Around town the bottom-end torque and rather short first gear makes quick work of stoplight drag races. And the fueling, especially at lower speeds, feels refined and seamless. Its narrow profile makes it a great urban dweller, as slicing between cars is supremely easy. The upswept handlebars provide enough leverage to maneuver wherever you need.
2011 Honda CB1000RWith plenty of torque on hand, simply sit back and twist the wrist and you’ll get results like this.
But when it comes down to it, the soul of the CB750 that’s found in the CB1000R yearns to be unleashed on twisty canyon roads, not in a straight line. It all starts in the die-cast aluminum frame that’s strong yet light and is the basis for the rest of the handling package.
That package consists of a fully adjustable 43mm Showa inverted fork in the front and a single Showa shock in the rear, adjustable only for spring preload and rebound damping. That shock is attached to a single-sided swingarm, which adds a bit of class and distinction to an already attractive design.
2011 Honda CB1000RSuspension components are fully adjustable in front and lack only compression damping in the rear. Brakes on the CB are also competent for most situations, though our testers are split on their performance at the limit.
Thankfully the CB1000R performs as well as it looks. The handlebars that allow maneuverability on the everyday commute also add leverage to turn the bike in the canyons, aiding the bike’s lightweight feeling. In actuality, the CB1000R’s claimed wet weight is a substantial 485 pounds — about 30 pounds more than the 2007 CBR1000RR sportbike. It seems odd that a naked and minimalistic motorcycle weighs so much more than the fully-faired cousin it was derived from. Especially considering the CBR1000RR of the time was one of the heaviest literbikes on the market.
Nonetheless, the CB1000R hides that weight well with its ability to transition side to side extremely quickly and accurately. “Honda engineering at its best,” says Pete. “I don’t know how Big Red hid the extra pounds, but the CB’s feathery handling absolutely makes it feel as lightweight as a modern supersport. I didn’t believe the bike weighed as much as it does until I saw the figure in an official Honda press kit.”
Credit in this department also goes to the 180/55-17 rear tire Honda chose to fit on the CB. The taller, rounder profile helps make turn-in on the nearly 500-pound motorcycle a breeze.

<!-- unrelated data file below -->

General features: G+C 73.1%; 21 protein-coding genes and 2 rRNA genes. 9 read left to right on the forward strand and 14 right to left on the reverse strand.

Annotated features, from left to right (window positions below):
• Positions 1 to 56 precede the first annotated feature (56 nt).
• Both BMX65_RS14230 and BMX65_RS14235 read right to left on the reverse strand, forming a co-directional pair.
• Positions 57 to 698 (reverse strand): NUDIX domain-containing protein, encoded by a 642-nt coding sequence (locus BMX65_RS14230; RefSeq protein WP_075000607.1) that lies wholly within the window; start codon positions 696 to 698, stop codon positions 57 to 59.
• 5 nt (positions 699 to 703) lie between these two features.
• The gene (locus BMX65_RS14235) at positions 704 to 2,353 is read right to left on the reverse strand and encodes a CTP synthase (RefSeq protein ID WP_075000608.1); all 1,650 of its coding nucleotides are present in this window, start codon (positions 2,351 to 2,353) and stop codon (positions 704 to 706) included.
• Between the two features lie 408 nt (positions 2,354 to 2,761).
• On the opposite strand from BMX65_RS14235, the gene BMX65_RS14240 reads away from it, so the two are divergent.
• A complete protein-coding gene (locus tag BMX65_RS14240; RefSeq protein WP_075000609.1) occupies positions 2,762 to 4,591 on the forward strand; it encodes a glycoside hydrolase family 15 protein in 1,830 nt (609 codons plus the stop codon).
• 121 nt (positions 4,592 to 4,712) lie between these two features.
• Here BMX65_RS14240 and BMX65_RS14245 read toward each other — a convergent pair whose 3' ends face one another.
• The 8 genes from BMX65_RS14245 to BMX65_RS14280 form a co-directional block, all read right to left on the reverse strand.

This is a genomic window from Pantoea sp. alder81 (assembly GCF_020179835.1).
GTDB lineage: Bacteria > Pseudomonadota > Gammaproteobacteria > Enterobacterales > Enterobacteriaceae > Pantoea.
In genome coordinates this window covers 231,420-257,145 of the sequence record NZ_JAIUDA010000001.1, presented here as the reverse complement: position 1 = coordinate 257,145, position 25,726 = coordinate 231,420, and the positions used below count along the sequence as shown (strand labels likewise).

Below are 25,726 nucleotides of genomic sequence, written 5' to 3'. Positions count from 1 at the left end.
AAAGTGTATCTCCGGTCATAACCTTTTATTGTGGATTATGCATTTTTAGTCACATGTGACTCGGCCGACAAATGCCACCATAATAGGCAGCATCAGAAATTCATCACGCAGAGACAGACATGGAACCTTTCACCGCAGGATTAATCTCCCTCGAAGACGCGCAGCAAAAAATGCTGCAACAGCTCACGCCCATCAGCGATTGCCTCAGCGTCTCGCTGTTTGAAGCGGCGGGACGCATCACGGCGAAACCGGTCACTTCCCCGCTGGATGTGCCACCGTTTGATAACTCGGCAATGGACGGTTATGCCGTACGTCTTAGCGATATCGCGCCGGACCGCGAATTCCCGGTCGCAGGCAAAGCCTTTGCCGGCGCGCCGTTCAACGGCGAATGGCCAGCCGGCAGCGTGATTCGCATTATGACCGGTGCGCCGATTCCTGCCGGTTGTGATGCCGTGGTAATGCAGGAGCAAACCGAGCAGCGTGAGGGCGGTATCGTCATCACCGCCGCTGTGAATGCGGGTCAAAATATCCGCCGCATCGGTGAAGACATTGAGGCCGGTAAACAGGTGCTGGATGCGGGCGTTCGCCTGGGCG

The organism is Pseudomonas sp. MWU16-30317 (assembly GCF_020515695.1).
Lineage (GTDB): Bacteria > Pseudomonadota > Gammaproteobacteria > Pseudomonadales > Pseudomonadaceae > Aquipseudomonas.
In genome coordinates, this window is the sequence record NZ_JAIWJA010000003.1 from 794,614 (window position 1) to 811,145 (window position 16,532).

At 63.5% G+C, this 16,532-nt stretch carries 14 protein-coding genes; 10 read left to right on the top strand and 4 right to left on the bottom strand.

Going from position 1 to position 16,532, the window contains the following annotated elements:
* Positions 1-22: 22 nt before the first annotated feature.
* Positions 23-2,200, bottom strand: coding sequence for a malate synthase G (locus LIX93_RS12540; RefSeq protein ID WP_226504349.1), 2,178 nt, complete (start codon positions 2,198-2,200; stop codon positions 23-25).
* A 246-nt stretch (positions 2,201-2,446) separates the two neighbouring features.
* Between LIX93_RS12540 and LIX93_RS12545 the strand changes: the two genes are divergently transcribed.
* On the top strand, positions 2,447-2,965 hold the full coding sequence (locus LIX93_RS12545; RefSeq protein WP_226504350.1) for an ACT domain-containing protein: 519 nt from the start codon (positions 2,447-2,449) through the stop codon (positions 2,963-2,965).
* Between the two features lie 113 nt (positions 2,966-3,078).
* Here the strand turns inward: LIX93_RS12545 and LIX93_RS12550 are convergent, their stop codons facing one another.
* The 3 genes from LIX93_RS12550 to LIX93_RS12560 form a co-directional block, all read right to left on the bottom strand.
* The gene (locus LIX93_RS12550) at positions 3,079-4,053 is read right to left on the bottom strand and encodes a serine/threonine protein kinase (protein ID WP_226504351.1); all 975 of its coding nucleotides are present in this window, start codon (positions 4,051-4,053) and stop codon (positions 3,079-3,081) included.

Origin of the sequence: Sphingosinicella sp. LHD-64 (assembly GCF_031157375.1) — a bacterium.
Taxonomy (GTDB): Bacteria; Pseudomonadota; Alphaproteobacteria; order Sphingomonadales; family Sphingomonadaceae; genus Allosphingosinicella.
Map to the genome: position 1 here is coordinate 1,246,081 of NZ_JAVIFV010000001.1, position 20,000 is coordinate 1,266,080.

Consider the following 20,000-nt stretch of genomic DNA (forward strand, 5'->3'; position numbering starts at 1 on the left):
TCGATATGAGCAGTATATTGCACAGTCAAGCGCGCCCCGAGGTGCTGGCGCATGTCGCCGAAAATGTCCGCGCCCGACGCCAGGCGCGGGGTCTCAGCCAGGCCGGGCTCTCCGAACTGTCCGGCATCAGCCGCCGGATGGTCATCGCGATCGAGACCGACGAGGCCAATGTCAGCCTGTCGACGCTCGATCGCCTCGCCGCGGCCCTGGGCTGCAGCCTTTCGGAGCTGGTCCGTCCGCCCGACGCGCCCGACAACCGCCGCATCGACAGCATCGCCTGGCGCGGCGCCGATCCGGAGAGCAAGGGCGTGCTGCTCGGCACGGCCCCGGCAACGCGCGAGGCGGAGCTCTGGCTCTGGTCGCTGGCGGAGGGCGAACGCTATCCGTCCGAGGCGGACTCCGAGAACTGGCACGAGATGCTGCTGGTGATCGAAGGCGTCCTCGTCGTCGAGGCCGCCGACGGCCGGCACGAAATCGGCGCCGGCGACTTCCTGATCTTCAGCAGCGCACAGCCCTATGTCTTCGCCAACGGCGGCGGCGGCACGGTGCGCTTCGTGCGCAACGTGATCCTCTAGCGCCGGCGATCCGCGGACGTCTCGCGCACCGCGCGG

2011 Honda CB1000RWe’re impressed by the Honda’s supremely agile handling, which is at least partly due to the 180/55-17 rear tire. Note also the single-sided swingarm.
When ridden at a brisk pace the suspension handles the bumps well, absorbing the bulk of imperfections on the road. It also allows the bike to track a consistent arc through turns. As delivered, our test bike was set up for a plush ride, with the preload ramp set to its lightest setting. Considering this, the ride was a touch soft when we ramped up the pace, but nothing a few clicks and turns of the adjusters couldn’t handle.

2011 Honda CB1000RGet a little carried away with lean angle, and these comically long peg feelers will let you know.
Stopping the CB is a set of 310mm rotors and four-piston Tokico radial-mount calipers up front, sourced from the same generation CBR1000RR that donated its engine. A single 256mm disc and twin-piston caliper handle braking duties in the rear. Much like the suspension, for 90% of riding situations it has plenty of power and feel at the lever. But when pushed that extra 10%, our testers were split on the braking performance. Editor Duke felt the brakes were plenty strong, while Pete felt they lacked a strong initial bite like he prefers from most sportbike brake sets. The CB doesn’t come with ABS that is optional in other countries.
Blast From The Past
All told, the CB1000R really does its best to bring back the spirit and tradition of Hondas of old, but with the usual contemporary upgrades of less weight and more power. Not only does it look the part and carry some design cues from 30 years ago, its overall package feels like a modern-day interpretation of the early CBs as well. On the agility front, it’s uncanny how quickly the bike likes to get on its side.
2011 Honda CB1000R